Judson Merrill explains How To
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My literary career is young but it’s never too early to begin never too early to begin trimming the unruly hair of posterity. For the benefit of scholars and fans alike, I will use this space on The Outlet, on a semi-regular basis, to release a selection of my correspondence and other papers. Enjoy. (Universities interested in acquiring the complete Judson Merrill archive should contact me through my web site.)
Excerpts from my forthcoming primer, Sharpening the Razor: How to Hone your Prose into Great Fiction.
People often ask me from whence I get the ideas for my stories and novels. The answer is neither mysterious nor noble. I borrow plots from children’s books, I get settings from my more lucid dreams, and I write about characters patterned wholly on the people I know.
Do not wait for inspiration. Good writing is the product of hard work, not lightning strikes. Example: I recently sat down to work on my new novel, Baby Shavers. I had been struggling with a crucial chapter in which the protagonist is found, by his wife, about to shave the hair off their infant child. It is a scene of immense pathos and conflicted feelings. On the one hand, the reader wants the protagonist to make his marriage work and honor his wife. On the other hand, the reader also wants him to shave the baby. I knew if I didn’t get the balance right, the scene would fall flat. Unhesitatingly, I put a poll on my website asking my readers if they thought I should use alternating perspective to capture the duality of the scene.
For the writer transitioning from stories to novels, maintaining a narrative arc over 300 pages can be incredibly challenging. Fortunately, this problem is one of craft and there are tricks and skills any writer can learn to help bolster their plot over the course of a full book. One invaluable piece of advice I received many years ago is to write really short chapters, maybe just a page or two. Not only does this create lots of white space and pad the length of your book, it also ensures that not too much happens in any one scene, naturally delaying the story over many chapters.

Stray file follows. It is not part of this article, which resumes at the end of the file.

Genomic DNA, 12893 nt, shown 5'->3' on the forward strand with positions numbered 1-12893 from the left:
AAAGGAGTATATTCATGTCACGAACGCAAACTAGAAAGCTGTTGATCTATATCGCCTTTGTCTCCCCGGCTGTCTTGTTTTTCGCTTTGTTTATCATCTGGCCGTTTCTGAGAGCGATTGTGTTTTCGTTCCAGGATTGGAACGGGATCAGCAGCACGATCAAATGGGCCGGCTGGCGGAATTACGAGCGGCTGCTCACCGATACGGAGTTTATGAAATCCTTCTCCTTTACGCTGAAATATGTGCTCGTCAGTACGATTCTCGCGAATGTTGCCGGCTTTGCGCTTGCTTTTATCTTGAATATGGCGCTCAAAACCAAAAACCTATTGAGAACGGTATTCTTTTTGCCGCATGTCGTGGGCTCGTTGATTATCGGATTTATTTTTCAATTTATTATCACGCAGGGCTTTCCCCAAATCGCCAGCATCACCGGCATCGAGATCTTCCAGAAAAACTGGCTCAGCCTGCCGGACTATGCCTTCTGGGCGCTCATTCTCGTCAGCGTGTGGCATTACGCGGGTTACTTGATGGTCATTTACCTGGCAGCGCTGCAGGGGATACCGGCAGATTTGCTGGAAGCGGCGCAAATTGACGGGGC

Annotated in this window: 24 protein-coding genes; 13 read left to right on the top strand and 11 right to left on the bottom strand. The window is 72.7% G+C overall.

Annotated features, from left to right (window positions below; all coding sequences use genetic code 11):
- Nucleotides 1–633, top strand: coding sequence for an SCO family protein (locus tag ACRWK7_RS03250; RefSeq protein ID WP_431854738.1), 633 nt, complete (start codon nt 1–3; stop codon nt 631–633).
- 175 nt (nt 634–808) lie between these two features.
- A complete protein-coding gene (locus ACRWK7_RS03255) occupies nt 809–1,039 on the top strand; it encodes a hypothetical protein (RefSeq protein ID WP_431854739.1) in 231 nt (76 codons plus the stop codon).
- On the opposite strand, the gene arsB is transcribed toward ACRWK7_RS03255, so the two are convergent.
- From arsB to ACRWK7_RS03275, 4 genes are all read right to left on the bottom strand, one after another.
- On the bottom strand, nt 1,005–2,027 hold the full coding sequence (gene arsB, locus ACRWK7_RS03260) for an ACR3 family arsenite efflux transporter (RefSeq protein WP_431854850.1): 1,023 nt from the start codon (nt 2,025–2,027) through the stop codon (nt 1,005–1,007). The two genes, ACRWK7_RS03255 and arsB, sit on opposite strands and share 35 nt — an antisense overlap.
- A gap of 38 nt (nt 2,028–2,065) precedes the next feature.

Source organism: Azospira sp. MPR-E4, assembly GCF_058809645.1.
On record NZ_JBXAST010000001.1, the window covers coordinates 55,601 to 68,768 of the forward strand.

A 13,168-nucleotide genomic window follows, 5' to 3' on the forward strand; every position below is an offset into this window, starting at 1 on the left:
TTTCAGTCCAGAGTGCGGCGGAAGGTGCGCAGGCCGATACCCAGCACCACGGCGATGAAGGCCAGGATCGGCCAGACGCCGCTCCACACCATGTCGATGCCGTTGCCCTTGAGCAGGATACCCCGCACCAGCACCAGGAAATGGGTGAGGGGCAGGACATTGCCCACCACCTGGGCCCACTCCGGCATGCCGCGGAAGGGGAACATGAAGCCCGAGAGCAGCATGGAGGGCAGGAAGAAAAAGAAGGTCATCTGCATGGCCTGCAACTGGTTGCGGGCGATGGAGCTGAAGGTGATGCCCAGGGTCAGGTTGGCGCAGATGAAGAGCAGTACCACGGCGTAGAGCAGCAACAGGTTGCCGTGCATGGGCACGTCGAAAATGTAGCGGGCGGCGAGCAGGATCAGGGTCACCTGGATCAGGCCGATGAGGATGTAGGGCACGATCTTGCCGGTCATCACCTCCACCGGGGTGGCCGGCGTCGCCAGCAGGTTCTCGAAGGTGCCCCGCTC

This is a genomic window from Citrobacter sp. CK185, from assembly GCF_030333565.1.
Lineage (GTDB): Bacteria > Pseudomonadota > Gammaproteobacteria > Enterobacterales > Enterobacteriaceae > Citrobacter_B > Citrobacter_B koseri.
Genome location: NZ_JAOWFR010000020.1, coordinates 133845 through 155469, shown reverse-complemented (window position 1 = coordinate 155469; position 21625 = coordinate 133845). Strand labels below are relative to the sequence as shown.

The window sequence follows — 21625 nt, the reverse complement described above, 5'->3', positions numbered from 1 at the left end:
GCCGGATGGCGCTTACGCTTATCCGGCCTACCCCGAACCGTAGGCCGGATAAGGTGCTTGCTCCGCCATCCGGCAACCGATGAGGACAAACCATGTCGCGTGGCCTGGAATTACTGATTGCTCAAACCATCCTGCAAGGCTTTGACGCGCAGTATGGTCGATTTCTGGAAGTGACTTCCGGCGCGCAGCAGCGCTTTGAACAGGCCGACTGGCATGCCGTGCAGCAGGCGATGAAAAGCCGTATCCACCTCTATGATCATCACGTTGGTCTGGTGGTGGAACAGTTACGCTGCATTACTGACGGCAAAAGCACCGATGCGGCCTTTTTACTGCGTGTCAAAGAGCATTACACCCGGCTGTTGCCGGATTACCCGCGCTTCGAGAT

Exercise: Write a story that has no characters. Populate it instead with furniture. After several pages, introduce a magical dust storm that gives all the furniture the gifts of emotion and speech. Allow the pieces of furniture to speak and interact with each other. How is the second half of your story different from the first? What can this tell you about your other work?
There are going to be distractions. Working through those distractions and writing a sentence, then a chapter, then a book is what separates the novelist from his brother-in-law who every Christmas bores the novelist with all his inane ideas for a novel. The best way to work through distractions is to use them as motivation. For example, were I, hypothetically, to have ongoing and untenable marital troubles, I could allow myself to be distracted from my work or I could use the fact that I’m already spending every night in my study as an excuse to crank out some pages.
Show don’t tell. Okay. But what does that mean? Is it the law of the land or is it like one of those laws prohibiting the shaving of infants and children which were written to be ignored?
Characterization is another area that is a challenge for many writers. For years, I have been going to writing conferences and studying with some of the world’s greatest authors. All of them have had one message about the surest way to write full characters. It’s a message I now share with you: “Judson, you really need to develop fuller characters if this story’s going to work.”
Exercise: Take a scene you’ve already written and re-write it twice, once from the perspective of a baby with hair and again from the perspective of a freshly shorn baby. How are the three versions different? Or are the shaved and non-shaved baby versions basically the same and everyone should just relax?
A word on critics: All writers will encounter critics, both professional and amateur, from the moment they begin writing. Remember that those men and women who are paid to share their opinion on the hard work of others fall into two classes of person. One, the man who critiques because he cannot write and, two, the writer who churns out reviews because her writing alone cannot support her family. Both of these individuals, of course, want nothing more than for you and your book to fail, just as you, naturally, want them to fail at their chosen life’s work. Those critics closer to us, in our families and our social circles, are much harder to endure. But the same principle applies. Remember that they hate you out of jealousy and you, too, are free to pick on their careers, belittle their life choices, and sue them for sole custody of the baby.
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The full Judson Merrill archives can be found here.
-Judson Merrill lives and writes in Brooklyn. Some of his work, including his e-novella The Pool, can be found at judsonmerrill.com